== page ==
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Falling in old age linked to altered blood flow in brain

Date:
May 18, 2010
Source:
American Academy of Neurology
Summary:
A new study shows that altered blood flow in the brain due to high blood pressure and other conditions may lead to falls in elderly people. Each year, unintentional falls in the United States account for more than 16,000 deaths and 1.8 million emergency room visits.
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A new study shows that altered blood flow in the brain due to high blood pressure and other conditions may lead to falls in elderly people. The research will be published in the May 18, 2010, issue of Neurology®, the medical journal of the American Academy of Neurology. Each year, unintentional falls in the United States account for more than 16,000 deaths and 1.8 million emergency room visits.

"At age 60, 85 percent of people have a normal walking ability. However, by age 85, only 18 percent of seniors can walk normally," said study author Farzaneh A. Sorond, MD, PhD, with Brigham and Women's Hospital, Hebrew SeniorLife's Institute for Aging Research and Harvard Medical School in Boston and a member of the American Academy of Neurology.

For the study, researchers followed 419 people age 65 or older. Ultrasound tests were used to measure brain blood flow response to carbon dioxide levels, a standard test of blood vessel function in the brain. Walking speed was measured by a four-meter walking test. The seniors and their caregivers reported any falls that occurred over two years.

The study found that the 20 percent of people who had the smallest blood flow changes in the brain were at a 70 percent higher risk of falling compared to the 20 percent of people who had the largest blood flow changes in the brain. Those with the slowest rate had an average of nearly 1.5 falls per year, compared to less than one fall per year for those with the highest rate.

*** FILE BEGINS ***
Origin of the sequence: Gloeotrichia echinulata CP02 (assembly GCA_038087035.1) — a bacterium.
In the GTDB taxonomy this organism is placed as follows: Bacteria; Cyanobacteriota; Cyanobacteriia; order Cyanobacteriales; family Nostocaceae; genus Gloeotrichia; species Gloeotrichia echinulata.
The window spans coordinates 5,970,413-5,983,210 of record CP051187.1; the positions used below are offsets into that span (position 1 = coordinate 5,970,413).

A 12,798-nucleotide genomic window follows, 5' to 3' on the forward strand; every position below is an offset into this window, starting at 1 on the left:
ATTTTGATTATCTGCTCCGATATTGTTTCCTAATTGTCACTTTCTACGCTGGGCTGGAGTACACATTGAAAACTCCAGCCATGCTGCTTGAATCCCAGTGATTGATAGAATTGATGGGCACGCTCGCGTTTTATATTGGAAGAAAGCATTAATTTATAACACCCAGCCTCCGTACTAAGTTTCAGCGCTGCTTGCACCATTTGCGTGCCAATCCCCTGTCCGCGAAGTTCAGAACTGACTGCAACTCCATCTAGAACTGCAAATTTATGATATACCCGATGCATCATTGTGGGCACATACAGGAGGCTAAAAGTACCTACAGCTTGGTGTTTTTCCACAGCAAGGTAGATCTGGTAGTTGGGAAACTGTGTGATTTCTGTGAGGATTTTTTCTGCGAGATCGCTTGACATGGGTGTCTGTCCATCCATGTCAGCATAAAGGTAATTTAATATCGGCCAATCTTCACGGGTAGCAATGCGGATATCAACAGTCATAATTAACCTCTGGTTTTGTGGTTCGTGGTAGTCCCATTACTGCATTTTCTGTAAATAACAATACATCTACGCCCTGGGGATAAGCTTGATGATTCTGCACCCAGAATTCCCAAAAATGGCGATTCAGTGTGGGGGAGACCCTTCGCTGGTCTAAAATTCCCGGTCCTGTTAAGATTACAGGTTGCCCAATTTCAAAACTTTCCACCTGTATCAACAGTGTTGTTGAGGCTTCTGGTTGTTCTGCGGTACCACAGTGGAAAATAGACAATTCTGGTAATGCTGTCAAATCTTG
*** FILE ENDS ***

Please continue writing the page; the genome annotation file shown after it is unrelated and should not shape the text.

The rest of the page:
"Our findings suggest there could be a new strategy for preventing falls, such as daily exercise and treatments for high blood pressure, since blood pressure affects blood flow in the brain and may cause falls," said Sorond.

The study was supported by a donation from Dr. Fatemeh Khosroshahi to the Brigham Women's Hospital and by grants to Dr. Farzaneh Sorond and Dr. Lewis A. Lipsitz from the National Institute on Aging. The study is part of MOBILIZE Boston (Maintenance of Balance, Independent Living, Intellect and Zest in the Elderly).


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The above post is reprinted from materials provided by American Academy of Neurology. Note: Materials may be edited for content and length.


Journal Reference:

  1. Sorond, F.A., Galica, A., Serrador, J.M., Kiely, D.K., Iloputaife, I., Cupples, L.A., Lipsitz, L.A. Cerebrovascular hemodynamics, gait, and falls in an elderly population. Neurology, 2010; 74: 1627-1633 [link]

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American Academy of Neurology. "Falling in old age linked to altered blood flow in brain." ScienceDaily. ScienceDaily, 18 May 2010. <www.sciencedaily.com/releases/2010/05/100517161128.htm>.
American Academy of Neurology. (2010, May 18). Falling in old age linked to altered blood flow in brain. ScienceDaily. Retrieved August 28, 2015 from www.sciencedaily.com/releases/2010/05/100517161128.htm
American Academy of Neurology. "Falling in old age linked to altered blood flow in brain." ScienceDaily. www.sciencedaily.com/releases/2010/05/100517161128.htm (accessed August 28, 2015).

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